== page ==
As long as you're buying an Apple I doubt Mac care what you think the company is called.


     


    Is this on purpose? I honestly can't tell, given the rest of your comment.





    Originally Posted by Crowley View Post

    So iPhone should sue Apple for confusing their brand? And Apple should sue Mac?


     


    I'm starting to think it wasn't on purpose.






     And what exactly would they do about it anyway, mount a "We are Apple" ad campaign? Pointless.



    image

  • Reply 193 of 203
    macbook promacbook pro Posts: 1,605member
    I believe Solipsism stated earlier that he hears people referring to the iPhone with all manner of names.

    I hear the same thing constantly.

    Referencing something called iPhone 2
    Referring to Android phones as iPhones
    Referring to iPhone 4 as iPhone 4G
    etc.
  • Reply 194 of 203
    resnycresnyc Posts: 90member
    Consistency is probably the most important thing in something like the brand/model number. The phones' paradigm of alternating a new number with that number "S" works fine now because everyone's accustomed to it, and "S" has meant, consistently: no new form factor but improved functionality (primarily). The "S" label even seems like a model/brand Apple is committed to, the way they're designing the packaging. People do say, "I'll wait for the 'S'," (usually if they had bought the previous "S"). But in the case of iPad, where Apple just discarded any discernable labeling logic, none of this appears to matter, maybe because there's almost no competition. People are more or less comfortable saying "the latest iPad" or "the previous model", and people clearly don't care, they just snatch them right up.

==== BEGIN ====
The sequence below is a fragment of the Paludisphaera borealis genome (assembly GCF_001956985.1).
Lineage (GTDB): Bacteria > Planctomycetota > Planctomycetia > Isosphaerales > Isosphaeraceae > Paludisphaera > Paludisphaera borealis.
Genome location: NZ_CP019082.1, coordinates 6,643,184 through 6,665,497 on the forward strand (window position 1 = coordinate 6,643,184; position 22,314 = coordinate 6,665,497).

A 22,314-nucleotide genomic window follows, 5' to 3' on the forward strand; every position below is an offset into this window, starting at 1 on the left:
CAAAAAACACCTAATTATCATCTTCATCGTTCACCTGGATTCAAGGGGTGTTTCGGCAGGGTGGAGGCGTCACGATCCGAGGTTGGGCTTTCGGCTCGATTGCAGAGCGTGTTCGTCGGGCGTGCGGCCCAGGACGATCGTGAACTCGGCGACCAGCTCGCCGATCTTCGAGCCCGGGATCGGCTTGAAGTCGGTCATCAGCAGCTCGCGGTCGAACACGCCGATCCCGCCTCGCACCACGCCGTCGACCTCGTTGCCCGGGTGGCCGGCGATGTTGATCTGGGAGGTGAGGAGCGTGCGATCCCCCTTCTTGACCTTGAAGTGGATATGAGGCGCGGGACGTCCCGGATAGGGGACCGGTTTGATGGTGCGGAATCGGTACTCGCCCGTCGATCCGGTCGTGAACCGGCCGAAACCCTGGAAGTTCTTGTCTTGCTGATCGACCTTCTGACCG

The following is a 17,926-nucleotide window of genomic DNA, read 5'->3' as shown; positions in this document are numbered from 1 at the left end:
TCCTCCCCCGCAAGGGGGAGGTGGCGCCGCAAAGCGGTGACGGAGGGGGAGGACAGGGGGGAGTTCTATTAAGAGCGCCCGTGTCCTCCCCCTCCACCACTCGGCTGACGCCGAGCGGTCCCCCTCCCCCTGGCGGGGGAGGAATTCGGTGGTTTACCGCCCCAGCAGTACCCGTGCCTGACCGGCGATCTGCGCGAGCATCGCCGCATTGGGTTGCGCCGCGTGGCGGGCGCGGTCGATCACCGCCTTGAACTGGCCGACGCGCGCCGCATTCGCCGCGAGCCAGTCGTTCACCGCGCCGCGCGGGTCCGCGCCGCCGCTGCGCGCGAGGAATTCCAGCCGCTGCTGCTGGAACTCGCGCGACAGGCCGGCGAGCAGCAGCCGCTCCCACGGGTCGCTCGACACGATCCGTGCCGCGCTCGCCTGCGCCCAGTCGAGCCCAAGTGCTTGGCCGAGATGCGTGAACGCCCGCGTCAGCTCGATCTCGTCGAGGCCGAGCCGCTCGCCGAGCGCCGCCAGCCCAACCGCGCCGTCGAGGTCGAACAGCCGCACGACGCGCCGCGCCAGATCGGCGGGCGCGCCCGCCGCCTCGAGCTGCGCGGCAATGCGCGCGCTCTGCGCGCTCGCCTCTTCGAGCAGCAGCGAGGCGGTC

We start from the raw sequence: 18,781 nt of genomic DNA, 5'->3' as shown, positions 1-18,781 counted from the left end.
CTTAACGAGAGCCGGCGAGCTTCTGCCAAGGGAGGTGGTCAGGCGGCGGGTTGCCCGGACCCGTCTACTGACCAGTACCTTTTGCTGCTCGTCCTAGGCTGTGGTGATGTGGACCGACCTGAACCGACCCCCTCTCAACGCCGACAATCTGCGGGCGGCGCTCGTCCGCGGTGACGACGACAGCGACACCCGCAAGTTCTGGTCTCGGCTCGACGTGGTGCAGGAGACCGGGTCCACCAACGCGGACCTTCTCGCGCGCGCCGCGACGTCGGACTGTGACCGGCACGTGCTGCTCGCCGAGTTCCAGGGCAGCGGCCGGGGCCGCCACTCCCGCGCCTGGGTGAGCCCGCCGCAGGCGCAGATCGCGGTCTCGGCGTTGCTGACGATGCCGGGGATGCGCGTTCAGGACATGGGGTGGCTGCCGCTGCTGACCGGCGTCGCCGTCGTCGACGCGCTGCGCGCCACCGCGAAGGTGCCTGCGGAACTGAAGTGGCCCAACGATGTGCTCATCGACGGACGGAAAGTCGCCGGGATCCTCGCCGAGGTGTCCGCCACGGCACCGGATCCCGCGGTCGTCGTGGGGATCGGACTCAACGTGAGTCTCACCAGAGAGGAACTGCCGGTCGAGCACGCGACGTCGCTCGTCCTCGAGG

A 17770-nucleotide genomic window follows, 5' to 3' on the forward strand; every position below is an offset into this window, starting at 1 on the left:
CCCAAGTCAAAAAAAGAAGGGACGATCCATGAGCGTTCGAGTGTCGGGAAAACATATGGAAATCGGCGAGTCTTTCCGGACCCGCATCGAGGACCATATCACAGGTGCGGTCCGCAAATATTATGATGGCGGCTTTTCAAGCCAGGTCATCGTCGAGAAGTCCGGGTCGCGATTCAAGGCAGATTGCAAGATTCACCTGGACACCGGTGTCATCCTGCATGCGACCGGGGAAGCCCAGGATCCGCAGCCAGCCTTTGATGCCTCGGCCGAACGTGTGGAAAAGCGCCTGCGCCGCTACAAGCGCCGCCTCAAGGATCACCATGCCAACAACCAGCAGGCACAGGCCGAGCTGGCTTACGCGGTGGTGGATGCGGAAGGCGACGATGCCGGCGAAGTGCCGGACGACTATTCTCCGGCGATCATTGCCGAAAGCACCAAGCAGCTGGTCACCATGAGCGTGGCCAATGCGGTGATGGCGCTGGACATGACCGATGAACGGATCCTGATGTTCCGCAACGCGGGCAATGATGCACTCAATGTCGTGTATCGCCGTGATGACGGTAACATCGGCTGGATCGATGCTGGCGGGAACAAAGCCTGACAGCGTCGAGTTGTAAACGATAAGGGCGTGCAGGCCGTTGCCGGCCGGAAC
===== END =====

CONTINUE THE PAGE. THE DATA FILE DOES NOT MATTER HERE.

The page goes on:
• Reply 195 of 203
    arlorarlor Posts: 529member
    Nikon is another pretty successful company that has used the "s" tag to indicate an upgrade that they don't quite want to call a new generation.
  • Reply 196 of 203
    crowleycrowley Posts: 10,363member

    Quote:

    Originally Posted by Tallest Skil View Post


     


    Is this on purpose? I honestly can't tell, given the rest of your comment.


     


    I'm starting to think it wasn't on purpose.


    image



     


    Of course it was all intentional.  I was making a point - everyone who buys an iPhone or Mac knows the brand, whether they call them Apple or Mac, and whether they call the product an iPhone or an Apple.  Brand awareness is about making people aware of your company and/or products, not about the subtleties of product naming and fascistic technical correctness about terms. Again, Apple don't care if people spell it "MAC", or go to "The Mac Store", or talk on their "Apple phone" or play with their "iTouch".  As long as they're in the ballpark and they've identified the product with one of Apple's trademarks, Apple are perfectly comfortable with it.  This applies 10x to people calling the iPhone 3G the iPhone 3.  Apple have genuine things to put their attention to, so they leave getting worked up over these trivialities to people with more time on their hands.